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ORIGINAL RESEARCH article

Front. Physiol., 17 May 2022 | https://doi.org/10.3389/fphys.2022.892966

Influence of Advancing Biological Maturation on Aerobic and Anaerobic Power and on Sport Performance of Junior Rowers: A Longitudinal Study

  • 1Health Sciences Center, Federal University of Rio Grande do Norte, Rio Grande do Norte, Brazil
  • 2Physical Education, Natal, Brazil
  • 3Federal University of Rio Grande do Norte, Natal, Brazil
  • 4Federal University of Rio de Janeiro, Rio de Janeiro, Brazil
  • 5Physical Education, Mossoro, Brazil
  • 6Health Sciences Center, Federal University of Rio Grande do Norte, Rio Grande do Norte, Brazil
  • 7Federal University of Sergipe, São Cristóvão, Brazil

Background: Researches are linking Biological Maturation (BM) with the performance of adolescent rowers from both genders. Despite this, there is still not enough information about the influence of BM advancement correlating to sports, aerobic and anaerobic performance in adolescent athletes at the sport modality rowing.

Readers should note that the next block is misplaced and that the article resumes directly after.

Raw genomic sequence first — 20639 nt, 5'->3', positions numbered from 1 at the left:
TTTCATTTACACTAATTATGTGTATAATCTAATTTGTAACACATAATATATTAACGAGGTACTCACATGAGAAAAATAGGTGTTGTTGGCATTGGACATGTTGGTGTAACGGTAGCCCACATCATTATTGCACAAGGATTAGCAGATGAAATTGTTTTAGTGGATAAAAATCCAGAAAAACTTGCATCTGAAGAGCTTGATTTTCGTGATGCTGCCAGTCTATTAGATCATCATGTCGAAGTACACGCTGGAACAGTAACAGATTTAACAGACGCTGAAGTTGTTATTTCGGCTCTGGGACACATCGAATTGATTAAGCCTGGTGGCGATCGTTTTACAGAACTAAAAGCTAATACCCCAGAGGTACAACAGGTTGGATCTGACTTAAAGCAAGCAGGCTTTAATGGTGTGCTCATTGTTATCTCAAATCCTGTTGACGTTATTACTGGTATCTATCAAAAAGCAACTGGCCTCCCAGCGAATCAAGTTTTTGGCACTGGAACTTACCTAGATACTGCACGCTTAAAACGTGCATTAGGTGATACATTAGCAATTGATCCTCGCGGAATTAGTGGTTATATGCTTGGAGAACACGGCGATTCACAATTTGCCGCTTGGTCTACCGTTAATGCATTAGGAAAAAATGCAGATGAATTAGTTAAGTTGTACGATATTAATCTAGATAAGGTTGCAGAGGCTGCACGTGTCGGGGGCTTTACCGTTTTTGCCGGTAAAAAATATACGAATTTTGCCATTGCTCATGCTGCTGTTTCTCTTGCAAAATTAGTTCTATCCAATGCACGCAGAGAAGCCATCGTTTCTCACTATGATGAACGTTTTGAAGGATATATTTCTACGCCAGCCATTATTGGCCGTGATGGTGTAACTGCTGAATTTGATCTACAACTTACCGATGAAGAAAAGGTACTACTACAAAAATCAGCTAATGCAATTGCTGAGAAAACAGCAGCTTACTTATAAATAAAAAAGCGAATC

Objective: Investigate the influence of Biological Maturation on sports performance and aerobic and anaerobic power in adolescent rowing athletes.

Methods: A longitudinal observational study, developed over 3 years, with a sample of 52 adolescents, rowing athletes, of both genders (61% male and 39% female) mean age of 16.0 ± 0.5 years old at the start and 18.4 ± 0.5 years old at the end of the study. Analysis was performed once a year. BM was evaluated through maturational groups generated from Age Peak Height Velocity; maximum aerobic power [VO2Max (ml/kg/min)] and mean anaerobic power (Watts) through the ergometer test (indoor rowing); peak anaerobic power (Watts) through a mathematical model derived from competition time, to determine sports performance analyzed the race time during world championship tryouts.